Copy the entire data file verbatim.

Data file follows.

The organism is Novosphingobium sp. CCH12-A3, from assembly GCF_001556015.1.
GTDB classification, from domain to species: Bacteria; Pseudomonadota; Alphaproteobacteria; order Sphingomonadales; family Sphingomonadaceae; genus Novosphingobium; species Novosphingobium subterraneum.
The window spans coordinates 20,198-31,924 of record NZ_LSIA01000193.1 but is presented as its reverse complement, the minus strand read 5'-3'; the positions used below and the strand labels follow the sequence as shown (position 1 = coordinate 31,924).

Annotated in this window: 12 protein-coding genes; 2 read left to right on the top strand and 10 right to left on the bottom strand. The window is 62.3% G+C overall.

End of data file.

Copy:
The organism is Novosphingobium sp. CCH12-A3, from assembly GCF_001556015.1.
GTDB classification, from domain to species: Bacteria; Pseudomonadota; Alphaproteobacteria; order Sphingomonadales; family Sphingomonadaceae; genus Novosphingobium; species Novosphingobium subterraneum.
The window spans coordinates 20,198-31,924 of record NZ_LSIA01000193.1 but is presented as its reverse complement, the minus strand read 5'-3'; the positions used below and the strand labels follow the sequence as shown (position 1 = coordinate 31,924).

Annotated in this window: 12 protein-coding genes; 2 read left to right on the top strand and 10 right to left on the bottom strand. The window is 62.3% G+C overall.